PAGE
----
James Cook Fantasy Profile: Dynasty value, injury history, landing spots, and more

    With 2022 dynasty drafts on the horizon, where could James Cook land, how would he benefit in fantasy, and are there injury concerns?

    As dynasty fantasy football managers look toward the NFL season, Georgia RB James Cook established himself as a name to remember for 2022. Following a successful collegiate career, what are Cook’s strengths, are there any concerns, and how does his landing spot with the Buffalo Bills impact his dynasty value in 2022 and beyond?

    James Cook’s dynasty fantasy profile

    Name value carries so much weight, and that’s the case for Georgia’s Cook. It’s well established he is the brother of Minnesota Vikings standout RB Dalvin Cook. Yet, I can’t help but wonder if that would be the case if he had any other generic name.

    A four-year player at Georgia, Cook didn’t cement his role on the team until 2021. At a school notorious for using committee approaches at RB, Cook shared the backfield with many RBs over his time, including Zamir White and D’Andre Swift. Truth be told, despite White’s early career injuries, I prefer him to Cook, though I am in the minority on this.

    Playing in 15 games last season for the national champion Bulldogs, Cook rushed 113 times for 728 yards with 7 touchdowns. However, he made his name as a receiving threat, catching 27 passes for 284 yards and 4 TDs.

    That’s where Cook will bring value to an NFL team, as he has the best hands in the class. However, I have my questions about his talent as a rusher. Cook will likely be a second-round pick in rookie drafts. I understand that given the way the NFL is moving and the way fantasy leagues are leaning toward full-PPR formats. I just can’t help but think people are drafting the name on the back of the jersey, not the player on the field.


    Cook’s catching ability and versatility are unparalleled in the 2022 fantasy rookie class. He did it all. Whether it was out of the backfield on swing passes, angle routes against linebackers, in the slot, or even split out wide. And Cook was not just a decoy. He was a legitimate threat in the Z for Stetson Bennett. Cook has excellent speed, both in the long game and via his acceleration and burst.

    He is a rapid runner and can easily take the edge or hit daylight. On multiple occasions, Cook would rattle off chunk plays. In fact, almost 40% of his 2021 rushing total (290) came on rushes of 10+ yards. Cook is shifty in the open field as well. Part of that comes from manipulating the angles of a defender, but he can break down and change directions with ease. His jump cut left multiple collegiate defenders grasping at air.


    Cook’s vision was sporadic in its consistency. Georgia had one of the best OLs in the country. If the designed hole didn’t open up, a backside lane would. The issue is Cook wouldn’t see this in time before the fill happened. We know he has the lateral quickness to hit it. He just didn’t see it.

    My next significant critique is Cook’s contact balance and overall physicality — or perhaps the lack thereof. Despite trying to run behind his pads, Cook was outmuscled on plays. Part of it was size (5’11” and 190 pounds), and that issue will only be exacerbated in the NFL.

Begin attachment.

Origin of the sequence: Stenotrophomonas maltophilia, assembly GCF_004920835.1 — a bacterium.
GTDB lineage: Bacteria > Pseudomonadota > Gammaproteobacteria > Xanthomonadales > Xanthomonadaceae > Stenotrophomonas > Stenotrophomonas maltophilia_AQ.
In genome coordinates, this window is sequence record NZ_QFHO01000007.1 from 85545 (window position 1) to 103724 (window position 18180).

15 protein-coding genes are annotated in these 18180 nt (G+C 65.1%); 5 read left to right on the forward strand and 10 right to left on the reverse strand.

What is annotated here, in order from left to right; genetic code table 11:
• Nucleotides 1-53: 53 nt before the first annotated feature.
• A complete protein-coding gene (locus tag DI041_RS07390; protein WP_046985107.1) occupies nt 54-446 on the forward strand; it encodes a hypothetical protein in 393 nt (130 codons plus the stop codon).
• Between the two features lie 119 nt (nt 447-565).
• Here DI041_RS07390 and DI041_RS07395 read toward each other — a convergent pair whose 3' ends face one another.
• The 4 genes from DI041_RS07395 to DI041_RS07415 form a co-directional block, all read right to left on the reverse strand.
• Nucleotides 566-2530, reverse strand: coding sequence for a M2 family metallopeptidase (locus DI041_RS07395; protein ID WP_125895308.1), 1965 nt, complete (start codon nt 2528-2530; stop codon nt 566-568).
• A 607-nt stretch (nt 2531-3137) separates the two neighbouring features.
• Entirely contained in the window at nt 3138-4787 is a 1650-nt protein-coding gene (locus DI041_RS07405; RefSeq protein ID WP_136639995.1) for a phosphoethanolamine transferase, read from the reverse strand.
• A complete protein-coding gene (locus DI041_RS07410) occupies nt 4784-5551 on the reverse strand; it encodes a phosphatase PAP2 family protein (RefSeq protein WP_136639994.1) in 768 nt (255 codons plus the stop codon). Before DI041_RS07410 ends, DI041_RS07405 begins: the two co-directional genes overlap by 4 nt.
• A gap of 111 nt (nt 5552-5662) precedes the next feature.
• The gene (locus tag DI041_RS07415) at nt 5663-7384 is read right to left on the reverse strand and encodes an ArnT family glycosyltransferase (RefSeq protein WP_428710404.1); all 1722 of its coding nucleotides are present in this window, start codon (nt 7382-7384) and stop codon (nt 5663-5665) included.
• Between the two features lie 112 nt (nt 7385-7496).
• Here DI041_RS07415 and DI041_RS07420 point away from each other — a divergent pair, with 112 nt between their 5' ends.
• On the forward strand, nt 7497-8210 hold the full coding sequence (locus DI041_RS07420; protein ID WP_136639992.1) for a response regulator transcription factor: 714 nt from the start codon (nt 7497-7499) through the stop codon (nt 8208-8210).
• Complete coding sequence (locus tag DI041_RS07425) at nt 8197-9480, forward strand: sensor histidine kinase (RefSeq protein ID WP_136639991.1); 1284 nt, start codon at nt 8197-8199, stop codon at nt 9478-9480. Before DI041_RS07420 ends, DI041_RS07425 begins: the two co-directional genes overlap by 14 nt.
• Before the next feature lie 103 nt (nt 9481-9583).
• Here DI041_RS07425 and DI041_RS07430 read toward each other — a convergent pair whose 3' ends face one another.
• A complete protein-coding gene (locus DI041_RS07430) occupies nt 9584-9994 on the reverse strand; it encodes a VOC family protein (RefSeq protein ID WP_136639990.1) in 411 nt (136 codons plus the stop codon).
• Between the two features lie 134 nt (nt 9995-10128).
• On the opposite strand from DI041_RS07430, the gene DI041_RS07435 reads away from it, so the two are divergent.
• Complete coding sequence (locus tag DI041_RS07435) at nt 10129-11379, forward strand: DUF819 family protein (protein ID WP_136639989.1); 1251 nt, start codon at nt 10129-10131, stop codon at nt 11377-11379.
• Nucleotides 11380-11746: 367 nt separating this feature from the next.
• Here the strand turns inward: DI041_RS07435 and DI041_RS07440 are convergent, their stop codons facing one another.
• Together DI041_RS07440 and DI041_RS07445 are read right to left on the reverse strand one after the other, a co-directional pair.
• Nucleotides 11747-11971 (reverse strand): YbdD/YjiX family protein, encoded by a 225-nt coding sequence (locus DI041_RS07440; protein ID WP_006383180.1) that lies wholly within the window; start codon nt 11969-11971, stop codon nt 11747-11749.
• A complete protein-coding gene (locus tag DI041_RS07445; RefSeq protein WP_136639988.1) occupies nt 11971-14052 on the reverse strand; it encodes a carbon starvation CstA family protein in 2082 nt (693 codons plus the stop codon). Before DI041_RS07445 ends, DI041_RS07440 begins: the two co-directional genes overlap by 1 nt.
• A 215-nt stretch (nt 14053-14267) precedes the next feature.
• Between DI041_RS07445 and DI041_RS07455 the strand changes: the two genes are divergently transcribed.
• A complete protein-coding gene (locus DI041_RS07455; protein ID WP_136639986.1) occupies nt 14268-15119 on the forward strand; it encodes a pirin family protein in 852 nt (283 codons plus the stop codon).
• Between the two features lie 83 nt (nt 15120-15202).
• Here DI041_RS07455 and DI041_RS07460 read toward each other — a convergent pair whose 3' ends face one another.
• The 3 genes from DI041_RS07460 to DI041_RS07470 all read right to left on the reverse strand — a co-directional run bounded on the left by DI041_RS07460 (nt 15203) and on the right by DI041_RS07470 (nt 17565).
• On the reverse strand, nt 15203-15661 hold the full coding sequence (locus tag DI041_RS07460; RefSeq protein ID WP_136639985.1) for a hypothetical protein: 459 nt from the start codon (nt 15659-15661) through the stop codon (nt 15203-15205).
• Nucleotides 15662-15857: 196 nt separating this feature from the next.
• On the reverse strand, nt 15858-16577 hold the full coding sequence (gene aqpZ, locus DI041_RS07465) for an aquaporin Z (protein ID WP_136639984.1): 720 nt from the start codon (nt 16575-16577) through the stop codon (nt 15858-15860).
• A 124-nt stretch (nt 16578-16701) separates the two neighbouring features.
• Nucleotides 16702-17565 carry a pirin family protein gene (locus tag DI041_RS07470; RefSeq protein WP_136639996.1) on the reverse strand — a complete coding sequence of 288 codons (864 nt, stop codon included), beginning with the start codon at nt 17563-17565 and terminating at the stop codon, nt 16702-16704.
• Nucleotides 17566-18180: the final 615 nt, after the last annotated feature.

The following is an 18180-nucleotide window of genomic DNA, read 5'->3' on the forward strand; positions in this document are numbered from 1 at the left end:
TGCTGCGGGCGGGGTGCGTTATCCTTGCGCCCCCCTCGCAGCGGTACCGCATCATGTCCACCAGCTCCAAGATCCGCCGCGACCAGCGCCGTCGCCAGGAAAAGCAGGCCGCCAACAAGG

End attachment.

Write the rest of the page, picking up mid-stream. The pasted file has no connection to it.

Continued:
Cook won’t break tackles if someone gets a good wrap him. Sure, he may sometimes fall forward, but the play is dead. Even if defenders in the SEC got a decent hit on him, it was enough to knock Cook to the ground. The NFL is only going to be stronger and faster. Yes, Cook has home-run speed and flashy open-field moves. But none of that matters if he doesn’t get there in the first place. A player has to see the hole, get through it, and absorb contact before the end zone shows up. If you can’t get to that point, it doesn’t matter what you can do.

    Cook’s injury history

    With only 218 overall carries over his four-year career, there’s not much wear and tear on Cook’s tires. That doesn’t mean he has a clean bill of health, though.

    In 2019, Cook underwent surgery to repair his ankle, which forced him to miss the Sugar Bowl. Then, in 2020, Cook dealt with shoulder and hand injuries that cost him playing time. For a player who never saw a full workload, there are concerns about his durability. I feel this could impact his NFL Draft stock and is something dynasty managers should consider in 2022 dynasty rookie drafts.

    Buffalo Bills select James Cook in the second round

    AFC East linebackers, I am sorry. I wish you the best of luck. The Buffalo Bills are an offense no one wants to play, and they just got even more dangerous by selecting Cook at pick No. 63.

    The Bills were in the market for a pass-catching back. The team thought they landed one in J.D. McKissic, but after he went back to Washington, the Bills went in a different direction and hit a grand slam with a home-run hitter.

    Cook can win all over the field, but he is most dangerous as a receiving asset. How often do you see running backs get split out and used as the X or Z and actually get targeted? Not very often. But that is what Cook brings.

    Full transparency, I have not been high on Cook. I think there are some holes in his game, and perhaps the constant comparisons to his brother further pushed me off of him. But there’s no denying how good this is for Cook and for dynasty.

    While Cook will be splitting time with Devin Singletary and Zack Moss, he should be locked in as the passing-down back, including the two-minute warning. With Singletary on the final year of his deal and knowing the powerhouse that is the Bills, Cook is likely a top-five RB of the 2022 rookie draft class and is set to produce from Day 1. In PPR leagues, Cook takes an even higher priority.

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